I should come clean now, the Sonos only works work with additional software. In other words you need to install software on your computer, your iOS device or your Android phone. You can also buy the Sonos controller, but that's an expensive remote. However, once you have these installed you have probably the best remote control you will ever have seen. If you have multiple Sonos speakers around the house, you can control them all from the one remote controller. This means you can specify what you can listen to in each "zone" or room.
It only takes about half an hour to get the Sonos up and running - from un-boxing to installing the zonebridge and the sonos software on your PC. While it's not quite plug and play, the effort is worth it as in the future everything can be controlled via the apps.
Getting music "into" your sonos is simply a matter of selecting the music on your computer or selecting an internet radio station. All music is streamed either over the Internet over over your home network.
[caption id="attachment_680" align="alignleft" width="300" caption="The front view of the Sonos S5"][/caption]
So, what makes the Sonos so compelling?
It's not that you can listen to your favourite radio stations and it's not that you can stream your own music collection. What sets it apart is the additional music services that integrate into the Sonos such as my favourite Napster. This is a paid service (£5 per month) that adds significant value to my limited music collection. Many of you will be familiar with Spotify but at £10 a month I do not value it more than Napster (yes I could take my collection on a mobile device, but for the same price I can do that with Napster). Other services includer Last.fm and deezer - both of which offer streaming with limited functionality. I am a recent convert to Sticher radio and I use that to easily listen to my favourite podcasts.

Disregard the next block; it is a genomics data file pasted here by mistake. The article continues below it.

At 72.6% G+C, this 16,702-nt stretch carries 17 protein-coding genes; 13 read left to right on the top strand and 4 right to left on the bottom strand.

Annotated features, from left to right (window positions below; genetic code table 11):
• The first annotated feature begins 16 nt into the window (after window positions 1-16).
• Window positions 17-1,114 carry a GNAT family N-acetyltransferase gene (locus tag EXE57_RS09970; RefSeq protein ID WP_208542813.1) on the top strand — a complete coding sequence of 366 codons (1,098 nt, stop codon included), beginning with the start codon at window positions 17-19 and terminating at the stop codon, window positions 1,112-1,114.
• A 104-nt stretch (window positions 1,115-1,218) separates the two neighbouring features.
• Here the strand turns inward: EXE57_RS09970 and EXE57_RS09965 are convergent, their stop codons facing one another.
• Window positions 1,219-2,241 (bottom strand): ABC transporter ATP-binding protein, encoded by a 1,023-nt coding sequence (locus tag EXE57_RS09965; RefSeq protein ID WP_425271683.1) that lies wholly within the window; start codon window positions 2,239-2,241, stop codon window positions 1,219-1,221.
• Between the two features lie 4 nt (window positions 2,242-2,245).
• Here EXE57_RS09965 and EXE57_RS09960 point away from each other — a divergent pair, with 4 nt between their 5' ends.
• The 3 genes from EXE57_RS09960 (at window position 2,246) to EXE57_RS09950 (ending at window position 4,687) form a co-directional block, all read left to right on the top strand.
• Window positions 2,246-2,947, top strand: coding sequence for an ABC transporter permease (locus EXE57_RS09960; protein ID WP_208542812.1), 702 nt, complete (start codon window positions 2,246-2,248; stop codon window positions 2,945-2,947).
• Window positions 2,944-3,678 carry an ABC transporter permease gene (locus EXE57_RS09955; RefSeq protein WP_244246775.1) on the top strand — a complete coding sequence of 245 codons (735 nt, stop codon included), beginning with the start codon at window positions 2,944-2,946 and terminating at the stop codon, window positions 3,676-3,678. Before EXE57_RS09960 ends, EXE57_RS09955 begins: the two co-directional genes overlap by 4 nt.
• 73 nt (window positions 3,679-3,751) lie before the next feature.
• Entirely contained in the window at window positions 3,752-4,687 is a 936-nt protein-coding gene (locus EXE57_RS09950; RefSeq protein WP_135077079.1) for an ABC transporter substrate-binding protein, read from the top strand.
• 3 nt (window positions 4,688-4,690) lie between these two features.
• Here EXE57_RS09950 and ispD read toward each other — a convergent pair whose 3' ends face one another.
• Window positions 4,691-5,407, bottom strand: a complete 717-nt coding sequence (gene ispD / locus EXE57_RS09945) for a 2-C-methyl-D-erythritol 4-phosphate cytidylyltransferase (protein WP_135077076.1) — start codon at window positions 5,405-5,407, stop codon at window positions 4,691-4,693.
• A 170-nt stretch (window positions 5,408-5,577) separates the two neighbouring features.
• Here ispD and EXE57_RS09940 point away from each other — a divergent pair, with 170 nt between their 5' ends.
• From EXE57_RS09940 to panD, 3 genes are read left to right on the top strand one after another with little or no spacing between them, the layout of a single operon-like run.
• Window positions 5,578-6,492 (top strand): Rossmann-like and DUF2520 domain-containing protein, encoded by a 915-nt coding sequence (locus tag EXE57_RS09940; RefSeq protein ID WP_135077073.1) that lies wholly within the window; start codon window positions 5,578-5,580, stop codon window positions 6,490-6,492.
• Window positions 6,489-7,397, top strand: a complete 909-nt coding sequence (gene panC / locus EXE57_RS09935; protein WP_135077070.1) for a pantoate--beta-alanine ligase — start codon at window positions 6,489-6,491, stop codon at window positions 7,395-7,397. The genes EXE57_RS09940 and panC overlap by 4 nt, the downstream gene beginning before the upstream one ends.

One of the lesser known functions of the sonos is the ability to input audio, therefore allowing you to plugin your phone, iPod or laptop and use the Sonos as an external speaker. This function works well.
[caption id="attachment_679" align="alignright" width="300" caption="The rear view of the Sonos S5. This is where the power, headphone and auxiliary ports are located."][/caption]
The Sonos S5 provides good quality sound (as you'd expect from a speaker in this price range) even when streaming lower bit rate tracks. Obviously the better the quality of the digital audio the better it sounds but overall I am very satisfied with this speaker. I am no audiophile but both bass and treble appear to perform well.
This post was sparked by the theory that the Sonos S5 could be the ultimate kitchen radio, so is it? I have to say that in my kitchen it most certainly is the daddy of all home music systems. It has reintroduced me to music and I now consider myself to be an avid radio listener. I much prefer powering on the Sonos S5 compared to watching the TV (in the kitchen). The breadth of options that the Sonos S5 brings definitely means that this is superior to the standard FM or DAB radio and the sound quality is superior to our Sony Hi-Fi, therefore making this the ultimate kitchen radio for me.
If you are considering a speaker dock or a wireless speaker system you should gives serious consideration to the Sonos S5, you will not be disappointed.
[caption id="attachment_681" align="alignleft" width="255" caption="Not much to note of the side on view, except the nice, clean design."][/caption]